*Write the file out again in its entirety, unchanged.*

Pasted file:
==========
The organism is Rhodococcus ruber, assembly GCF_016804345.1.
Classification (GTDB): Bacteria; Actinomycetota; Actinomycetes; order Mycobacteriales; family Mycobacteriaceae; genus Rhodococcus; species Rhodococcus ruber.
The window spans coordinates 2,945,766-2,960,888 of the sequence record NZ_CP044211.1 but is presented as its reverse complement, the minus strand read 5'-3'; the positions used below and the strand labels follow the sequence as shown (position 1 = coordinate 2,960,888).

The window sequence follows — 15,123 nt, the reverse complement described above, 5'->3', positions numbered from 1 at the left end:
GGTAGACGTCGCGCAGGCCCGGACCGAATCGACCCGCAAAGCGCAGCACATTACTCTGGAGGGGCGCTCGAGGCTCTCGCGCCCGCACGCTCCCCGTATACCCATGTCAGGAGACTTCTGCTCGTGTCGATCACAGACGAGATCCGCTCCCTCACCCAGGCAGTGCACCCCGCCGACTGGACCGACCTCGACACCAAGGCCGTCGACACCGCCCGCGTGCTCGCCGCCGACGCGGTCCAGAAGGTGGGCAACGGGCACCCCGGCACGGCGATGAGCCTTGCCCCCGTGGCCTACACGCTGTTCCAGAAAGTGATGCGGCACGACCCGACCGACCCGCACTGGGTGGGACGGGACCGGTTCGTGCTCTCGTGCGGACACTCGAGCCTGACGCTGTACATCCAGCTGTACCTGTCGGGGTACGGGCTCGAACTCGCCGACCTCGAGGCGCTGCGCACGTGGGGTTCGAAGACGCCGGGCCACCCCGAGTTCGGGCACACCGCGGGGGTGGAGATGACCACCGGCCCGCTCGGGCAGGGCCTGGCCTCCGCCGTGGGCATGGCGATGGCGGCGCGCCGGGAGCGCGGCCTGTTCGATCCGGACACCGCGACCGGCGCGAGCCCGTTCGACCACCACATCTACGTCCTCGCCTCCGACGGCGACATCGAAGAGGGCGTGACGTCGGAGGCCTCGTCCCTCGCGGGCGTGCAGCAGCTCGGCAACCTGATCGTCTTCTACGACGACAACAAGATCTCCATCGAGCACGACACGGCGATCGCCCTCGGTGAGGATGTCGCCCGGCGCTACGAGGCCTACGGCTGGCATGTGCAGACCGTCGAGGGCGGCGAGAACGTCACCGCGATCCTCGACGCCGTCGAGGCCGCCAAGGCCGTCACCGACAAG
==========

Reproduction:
The organism is Rhodococcus ruber, assembly GCF_016804345.1.
Classification (GTDB): Bacteria; Actinomycetota; Actinomycetes; order Mycobacteriales; family Mycobacteriaceae; genus Rhodococcus; species Rhodococcus ruber.
The window spans coordinates 2,945,766-2,960,888 of the sequence record NZ_CP044211.1 but is presented as its reverse complement, the minus strand read 5'-3'; the positions used below and the strand labels follow the sequence as shown (position 1 = coordinate 2,960,888).

The window sequence follows — 15,123 nt, the reverse complement described above, 5'->3', positions numbered from 1 at the left end:
GGTAGACGTCGCGCAGGCCCGGACCGAATCGACCCGCAAAGCGCAGCACATTACTCTGGAGGGGCGCTCGAGGCTCTCGCGCCCGCACGCTCCCCGTATACCCATGTCAGGAGACTTCTGCTCGTGTCGATCACAGACGAGATCCGCTCCCTCACCCAGGCAGTGCACCCCGCCGACTGGACCGACCTCGACACCAAGGCCGTCGACACCGCCCGCGTGCTCGCCGCCGACGCGGTCCAGAAGGTGGGCAACGGGCACCCCGGCACGGCGATGAGCCTTGCCCCCGTGGCCTACACGCTGTTCCAGAAAGTGATGCGGCACGACCCGACCGACCCGCACTGGGTGGGACGGGACCGGTTCGTGCTCTCGTGCGGACACTCGAGCCTGACGCTGTACATCCAGCTGTACCTGTCGGGGTACGGGCTCGAACTCGCCGACCTCGAGGCGCTGCGCACGTGGGGTTCGAAGACGCCGGGCCACCCCGAGTTCGGGCACACCGCGGGGGTGGAGATGACCACCGGCCCGCTCGGGCAGGGCCTGGCCTCCGCCGTGGGCATGGCGATGGCGGCGCGCCGGGAGCGCGGCCTGTTCGATCCGGACACCGCGACCGGCGCGAGCCCGTTCGACCACCACATCTACGTCCTCGCCTCCGACGGCGACATCGAAGAGGGCGTGACGTCGGAGGCCTCGTCCCTCGCGGGCGTGCAGCAGCTCGGCAACCTGATCGTCTTCTACGACGACAACAAGATCTCCATCGAGCACGACACGGCGATCGCCCTCGGTGAGGATGTCGCCCGGCGCTACGAGGCCTACGGCTGGCATGTGCAGACCGTCGAGGGCGGCGAGAACGTCACCGCGATCCTCGACGCCGTCGAGGCCGCCAAGGCCGTCACCGACAAG